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Hedge Fun

One of my bigger challenges as a consultant is convincing my clients not to think too small. When I am approached by a business that is looking at the possibility of buying a new SFA tool there is often an expectation to keep things fairly narrow in scope. Typically the interest will focus on a primary capability such as better forecasting or more sophisticated contact management. But, while the desired scope of effort may be small, the expected outcomes are disproportionately big. This is where the problems arise. Spending a few hundred grand on better forecasting or contact management may not ever see a positive return.

If you were to pour through the different research reports on sales effectiveness, especially those utilizing CRM and SFA software, you will find trends that help to resolve this problem.

Viva Las Vegas

First, one of the big limitations of SFA as a stand alone solution is that it tends to be best at lowering cost of sale, but less effective as a sales growth solution. This can be a big disappointment for those sales VP’s who were making the investment in order to drive higher sales volume. However, further digging into the research indicates that this potential disappointment can be abated with the correct additional investment. The best chance of improving sales growth is to combine sales force automation with marketing automation, particularly lead management solutions.

The irony for me regarding this significant benefit of combining sales and marketing as an integrated solution is that I often have to push to get marketing invited to the table when it comes to planning for these CRM programs. The push back is often centered around wanting to contain scope in order to maximize results. Buddy, if you want results, don’t think so small.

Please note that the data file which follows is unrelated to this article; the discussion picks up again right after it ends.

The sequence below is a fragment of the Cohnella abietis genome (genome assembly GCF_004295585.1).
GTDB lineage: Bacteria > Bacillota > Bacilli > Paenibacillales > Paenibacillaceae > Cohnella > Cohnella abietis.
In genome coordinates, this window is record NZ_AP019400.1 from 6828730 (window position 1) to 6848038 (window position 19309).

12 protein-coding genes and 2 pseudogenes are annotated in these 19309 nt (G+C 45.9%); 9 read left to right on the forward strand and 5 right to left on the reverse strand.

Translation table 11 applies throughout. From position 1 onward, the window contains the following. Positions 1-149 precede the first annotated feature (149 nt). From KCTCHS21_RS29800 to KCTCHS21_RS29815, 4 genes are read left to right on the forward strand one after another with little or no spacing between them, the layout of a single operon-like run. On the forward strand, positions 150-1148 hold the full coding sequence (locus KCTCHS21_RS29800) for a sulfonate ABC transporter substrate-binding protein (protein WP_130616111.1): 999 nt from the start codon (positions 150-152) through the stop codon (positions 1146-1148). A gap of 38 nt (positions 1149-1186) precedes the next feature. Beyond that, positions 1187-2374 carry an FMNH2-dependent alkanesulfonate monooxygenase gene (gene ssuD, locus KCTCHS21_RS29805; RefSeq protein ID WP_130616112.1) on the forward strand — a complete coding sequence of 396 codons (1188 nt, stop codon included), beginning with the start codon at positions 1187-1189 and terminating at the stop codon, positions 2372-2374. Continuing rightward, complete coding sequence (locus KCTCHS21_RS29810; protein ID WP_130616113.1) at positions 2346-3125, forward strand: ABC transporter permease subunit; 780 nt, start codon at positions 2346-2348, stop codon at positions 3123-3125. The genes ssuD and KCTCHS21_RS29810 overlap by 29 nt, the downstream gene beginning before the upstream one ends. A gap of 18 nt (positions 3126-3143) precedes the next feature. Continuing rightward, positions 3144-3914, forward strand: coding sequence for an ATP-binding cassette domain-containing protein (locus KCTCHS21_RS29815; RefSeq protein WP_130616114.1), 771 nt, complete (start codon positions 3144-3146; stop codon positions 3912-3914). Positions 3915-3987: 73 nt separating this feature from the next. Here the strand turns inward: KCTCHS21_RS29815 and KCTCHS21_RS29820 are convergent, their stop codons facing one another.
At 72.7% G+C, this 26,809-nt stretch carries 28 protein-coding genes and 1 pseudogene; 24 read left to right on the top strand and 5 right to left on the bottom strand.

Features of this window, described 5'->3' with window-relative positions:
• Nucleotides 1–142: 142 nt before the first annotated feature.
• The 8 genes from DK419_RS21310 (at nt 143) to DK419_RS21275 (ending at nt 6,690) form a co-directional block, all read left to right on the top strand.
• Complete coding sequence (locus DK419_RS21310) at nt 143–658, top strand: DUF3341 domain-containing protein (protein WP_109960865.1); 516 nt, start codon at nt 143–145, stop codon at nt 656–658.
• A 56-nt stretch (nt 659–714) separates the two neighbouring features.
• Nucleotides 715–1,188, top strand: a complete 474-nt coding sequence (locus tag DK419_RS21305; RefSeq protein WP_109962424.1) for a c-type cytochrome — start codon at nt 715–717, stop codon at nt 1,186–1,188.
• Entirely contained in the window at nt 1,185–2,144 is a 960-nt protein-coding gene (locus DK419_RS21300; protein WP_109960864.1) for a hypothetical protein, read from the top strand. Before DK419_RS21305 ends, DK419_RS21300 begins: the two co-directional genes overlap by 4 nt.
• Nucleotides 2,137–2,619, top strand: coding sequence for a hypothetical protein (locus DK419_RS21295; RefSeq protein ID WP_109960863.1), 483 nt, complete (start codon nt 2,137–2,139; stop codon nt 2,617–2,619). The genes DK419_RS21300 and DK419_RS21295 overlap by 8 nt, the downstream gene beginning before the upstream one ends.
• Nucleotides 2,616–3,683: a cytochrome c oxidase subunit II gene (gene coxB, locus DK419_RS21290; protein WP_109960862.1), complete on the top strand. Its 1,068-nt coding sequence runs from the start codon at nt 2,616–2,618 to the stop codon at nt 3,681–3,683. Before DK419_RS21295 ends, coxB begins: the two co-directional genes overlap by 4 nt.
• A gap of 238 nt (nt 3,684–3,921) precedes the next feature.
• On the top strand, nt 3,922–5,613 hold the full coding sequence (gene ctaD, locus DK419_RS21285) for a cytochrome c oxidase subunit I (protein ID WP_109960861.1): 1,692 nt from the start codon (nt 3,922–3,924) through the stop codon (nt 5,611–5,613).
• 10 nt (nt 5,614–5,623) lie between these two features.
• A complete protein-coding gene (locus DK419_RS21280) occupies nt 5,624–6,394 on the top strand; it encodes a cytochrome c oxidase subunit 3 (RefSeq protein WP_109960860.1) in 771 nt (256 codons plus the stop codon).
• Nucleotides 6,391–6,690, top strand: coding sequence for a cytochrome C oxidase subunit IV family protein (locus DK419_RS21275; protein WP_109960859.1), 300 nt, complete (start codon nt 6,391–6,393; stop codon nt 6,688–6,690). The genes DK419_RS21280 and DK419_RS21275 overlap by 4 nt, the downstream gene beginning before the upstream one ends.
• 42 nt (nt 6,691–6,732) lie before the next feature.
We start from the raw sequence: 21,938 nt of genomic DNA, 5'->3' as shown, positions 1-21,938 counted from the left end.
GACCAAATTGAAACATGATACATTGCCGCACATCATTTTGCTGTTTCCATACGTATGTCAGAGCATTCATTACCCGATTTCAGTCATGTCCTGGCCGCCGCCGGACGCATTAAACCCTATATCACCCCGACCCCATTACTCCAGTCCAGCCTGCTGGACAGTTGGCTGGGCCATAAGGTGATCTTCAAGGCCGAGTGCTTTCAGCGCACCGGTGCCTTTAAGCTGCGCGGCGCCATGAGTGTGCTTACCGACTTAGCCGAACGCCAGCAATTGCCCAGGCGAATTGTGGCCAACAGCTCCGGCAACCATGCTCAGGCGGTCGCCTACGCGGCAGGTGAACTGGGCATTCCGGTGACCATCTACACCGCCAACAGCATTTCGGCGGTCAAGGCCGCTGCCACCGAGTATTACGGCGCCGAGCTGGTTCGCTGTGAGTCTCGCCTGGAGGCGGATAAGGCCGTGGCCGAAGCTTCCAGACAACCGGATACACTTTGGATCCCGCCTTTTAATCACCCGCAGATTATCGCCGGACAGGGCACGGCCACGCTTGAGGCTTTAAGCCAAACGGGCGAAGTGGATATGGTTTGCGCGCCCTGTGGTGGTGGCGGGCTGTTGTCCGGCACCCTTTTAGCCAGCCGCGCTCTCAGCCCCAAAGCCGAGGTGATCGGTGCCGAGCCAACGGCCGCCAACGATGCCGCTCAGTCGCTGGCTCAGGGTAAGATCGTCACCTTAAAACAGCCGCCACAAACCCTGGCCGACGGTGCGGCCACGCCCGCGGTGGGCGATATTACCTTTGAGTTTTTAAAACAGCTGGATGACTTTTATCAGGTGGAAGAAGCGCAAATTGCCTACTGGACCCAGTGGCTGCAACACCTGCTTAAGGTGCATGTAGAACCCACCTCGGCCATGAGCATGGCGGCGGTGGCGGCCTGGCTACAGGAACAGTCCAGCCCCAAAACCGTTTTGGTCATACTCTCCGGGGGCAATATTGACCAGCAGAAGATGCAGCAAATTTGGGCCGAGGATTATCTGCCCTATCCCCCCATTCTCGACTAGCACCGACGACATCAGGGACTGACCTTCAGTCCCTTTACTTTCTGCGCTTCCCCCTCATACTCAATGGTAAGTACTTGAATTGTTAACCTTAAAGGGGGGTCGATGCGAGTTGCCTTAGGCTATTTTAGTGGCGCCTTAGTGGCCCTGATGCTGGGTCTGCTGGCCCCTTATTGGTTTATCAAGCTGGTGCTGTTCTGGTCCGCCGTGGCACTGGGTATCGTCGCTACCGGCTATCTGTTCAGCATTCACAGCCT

A similar inappropriate scope limitation involves the idea of containing the reach of SFA. This next problem is often disguised as a desire not to burden the field with unnecessary admin. It goes something like this. There is a recognition that the customer data base is patchy. Too much contact information resides on PDA’s and rolodexes. So, the request is to implement SFA for the resolution of this problem but not to overtax the field with unnecessary tasks such as sales call reporting. However, when you look further at the results of the research we find that these programs have the least ROI. You want results, then you need to build a sales methodology into your SFA – these initiatives show the best returns.

The added discipline of the sales methodology drives better account targeting, facilitates coaching, enables collaboration, and reduces the risk of leads falling through the cracks. It does take more effort to get right, and it does increase the scope of the program, but it also delivers better results. Is that not the reason you were making that CRM investment in the first place?

Now, you may be thinking, “wait a minute, the research also indicates that keeping project scope small also improves the likelihood of success!” This is very true, but the studies specifically point out that chunking programs into bite size project pieces is the best way to implement. This is not intended to imply that keeping the span of the overall program small will lead to better results. To the contrary, the integration of multiple initiatives spanning functions like sales and marketing leads to the best results - according to the research.

Hedge your bets. You don’t have to do it all at once. Start with sales then add marketing, or the other way around. Just don’t think small.


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